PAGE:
loaded.


May 30 '06 #6
This is where the confusion starts.
Static constructor is a language constrcution, .NET types have type
initializers. The difference is that c# class may not have static
constructor and at the same time the type to have type initializer.

Here is an example:

class Foo
{
public static int a = 10;
}

The class doesn't have static constructor, but the type will have type
initializer '.cctor'.

The big difference is that when the class has static constructor it also
will have type initializer, but the spec state that in this case the type
won't be marked as *beforefieldini t* which means the static construcotor
(will be called before instnace is created), however some of the base
classes may have type initializer, but not static constructor. For such base
class I don't think that there is guarantee that the static fields will be
initialized before isntatiating an object.
--
HTH
Stoitcho Goutsev (100)

"Göran Andersson" <gu***@guffa.co m> wrote in message
news:uM******** ******@TK2MSFTN GP03.phx.gbl...
Hm... True. After some further reading I found that:

* The static constructor is called before an instance of the class is
created.

(ECMA 334 section 17.11)

When an instance of the derived class is created, the constructor of the
base class will also be called. Doesn't that guarantee that the static
constructor of the base class has also been called?

Stoitcho Goutsev (100) wrote:
Actually there is two types of invoking a type initializer:
1. At some time before, but not later of calling of any method or access
any filed of the type
or
2. At any time before, but not later of accessing any static field of the
type

How the type initializer is called depends on whether the class is marked
with *beforefieldini t* - 1 if not marked and 2 if marked.

I believe if the type is not marked then this will guarantee that the
type initializer will be called before instatiating the type as long as
the instance constructor falls in the category of "calling an instance
method".

C# doesn't provide a straight way to specify whether a class needs to be
set as *beforefieldini t* or not, but C# specs state that if a class has a
static construtor it should neve be marked as *beforefieldini t*.

So, if one want to guarantee that the static fields will be initialized
before the class is instantiated, one should declare static constructor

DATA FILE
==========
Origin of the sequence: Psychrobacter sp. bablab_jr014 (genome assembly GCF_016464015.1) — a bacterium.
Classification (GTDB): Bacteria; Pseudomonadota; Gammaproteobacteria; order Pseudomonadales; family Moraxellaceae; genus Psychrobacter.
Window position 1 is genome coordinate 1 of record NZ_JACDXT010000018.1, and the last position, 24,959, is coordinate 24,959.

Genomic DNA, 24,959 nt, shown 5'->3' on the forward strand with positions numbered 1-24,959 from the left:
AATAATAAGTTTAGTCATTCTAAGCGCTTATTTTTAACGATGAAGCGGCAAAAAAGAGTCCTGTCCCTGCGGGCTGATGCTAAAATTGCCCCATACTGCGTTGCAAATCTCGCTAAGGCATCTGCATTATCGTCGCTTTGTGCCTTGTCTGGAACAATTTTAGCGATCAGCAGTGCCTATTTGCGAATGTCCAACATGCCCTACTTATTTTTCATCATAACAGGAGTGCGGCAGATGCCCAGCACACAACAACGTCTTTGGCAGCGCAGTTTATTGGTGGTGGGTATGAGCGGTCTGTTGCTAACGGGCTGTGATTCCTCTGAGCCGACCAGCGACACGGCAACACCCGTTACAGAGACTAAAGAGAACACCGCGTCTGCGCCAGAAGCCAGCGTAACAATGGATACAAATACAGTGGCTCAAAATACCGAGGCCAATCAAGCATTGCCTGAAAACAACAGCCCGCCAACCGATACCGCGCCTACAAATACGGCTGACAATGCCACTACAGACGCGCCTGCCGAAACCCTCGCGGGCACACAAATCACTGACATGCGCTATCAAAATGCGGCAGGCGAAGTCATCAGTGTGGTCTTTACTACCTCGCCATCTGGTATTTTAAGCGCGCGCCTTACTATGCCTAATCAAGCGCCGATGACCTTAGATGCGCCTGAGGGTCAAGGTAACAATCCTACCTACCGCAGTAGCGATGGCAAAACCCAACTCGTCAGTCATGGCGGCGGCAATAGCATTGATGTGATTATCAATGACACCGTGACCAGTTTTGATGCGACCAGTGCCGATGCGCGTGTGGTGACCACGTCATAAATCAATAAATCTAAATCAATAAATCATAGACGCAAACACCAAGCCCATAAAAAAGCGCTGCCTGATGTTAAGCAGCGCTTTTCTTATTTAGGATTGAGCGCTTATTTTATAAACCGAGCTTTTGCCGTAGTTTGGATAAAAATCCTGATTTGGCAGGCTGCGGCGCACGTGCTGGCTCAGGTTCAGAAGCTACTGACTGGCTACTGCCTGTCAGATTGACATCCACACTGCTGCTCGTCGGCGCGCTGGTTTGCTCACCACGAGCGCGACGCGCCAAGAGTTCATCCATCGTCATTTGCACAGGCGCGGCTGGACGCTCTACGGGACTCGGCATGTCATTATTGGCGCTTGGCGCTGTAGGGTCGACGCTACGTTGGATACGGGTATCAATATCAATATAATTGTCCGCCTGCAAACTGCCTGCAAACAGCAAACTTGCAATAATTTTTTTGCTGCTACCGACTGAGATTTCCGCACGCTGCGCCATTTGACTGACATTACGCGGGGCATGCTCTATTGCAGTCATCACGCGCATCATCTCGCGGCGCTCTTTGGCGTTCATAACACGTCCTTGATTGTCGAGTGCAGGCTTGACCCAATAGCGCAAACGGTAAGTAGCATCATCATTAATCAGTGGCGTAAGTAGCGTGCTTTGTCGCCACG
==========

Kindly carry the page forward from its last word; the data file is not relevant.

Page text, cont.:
even if the constructor is empty.

"Göran Andersson" <gu***@guffa.co m> wrote in message
news:el******** ********@TK2MSF TNGP04.phx.gbl. ..
Hemanth wrote:
I have a base class with a static constructor and some abstract
methods. Derived classes implement these methods. From articles on the
web,
What articles?

it appears that there is no guarentee that this static constructor of
the base class would be invoked even if a an object of the derived
class is created. Is this correct ?
Most likely not. The static constructor is invoked when the class is
loaded.


May 30 '06 #7
Yes, I know that, but you are getting away from the original question.

The base class *does* have a static constructor. Hemanth wrote: "I have
a base class with a static constructor".

When the constructor of that base class is called, isn't it certain that
it's static constructor has been executed?

Stoitcho Goutsev (100) wrote:
This is where the confusion starts.
Static constructor is a language constrcution, .NET types have type
initializers. The difference is that c# class may not have static
constructor and at the same time the type to have type initializer.

Here is an example:

class Foo
{
public static int a = 10;
}

The class doesn't have static constructor, but the type will have type
initializer '.cctor'.

The big difference is that when the class has static constructor it also
will have type initializer, but the spec state that in this case the type
won't be marked as *beforefieldini t* which means the static construcotor
(will be called before instnace is created), however some of the base
classes may have type initializer, but not static constructor. For such base
class I don't think that there is guarantee that the static fields will be
initialized before isntatiating an object.

May 30 '06 #8
Goran,

Responses inline.

"Göran Andersson" wrote:
Hemanth wrote:
I have a base class with a static constructor and some abstract methods.
Derived classes implement these methods. From articles on the web,
What articles?


http://www.ondotnet.com/pub/a/dotnet...taticxtor.html is one
example. Specifically searching for the string "Base Classes Static
Variables?" refers to what I wrote about.
it appears
that there is no guarentee that this static constructor of the base class
would be invoked even if a an object of the derived class is created. Is this
correct ?


Most likely not. The static constructor is invoked when the class is loaded.


My concern was specifically about whether the base class static constructor
is invoked when an object of the derived class is created. I think in other
responses I received, this point is discussed. Let me respond there.

Thanks
Hemanth
May 31 '06 #9
Hemanth <he*****@discus sions.microsoft .com> wrote:
I have a base class with a static constructor and some abstract methods.
Derived classes implement these methods. From articles on the web, it appears
that there is no guarentee that this static constructor of the base class
would be invoked even if a an object of the derived class is created. Is this
correct ? Is there any way to ensure the base class's static constructor is
invoked before the derived class instance is constructed ?


An instance of the derived class *is* an instance of the base class, so
I would say that if the static constructor isn't executed, that would
count as a bug in the CLR.

--
Jon Skeet - <sk***@pobox.co m>
http://www.pobox.com/~skeet Blog: http://www.msmvps.com/jon.skeet
If replying to the group, please do not mail me too
May 31 '06 #10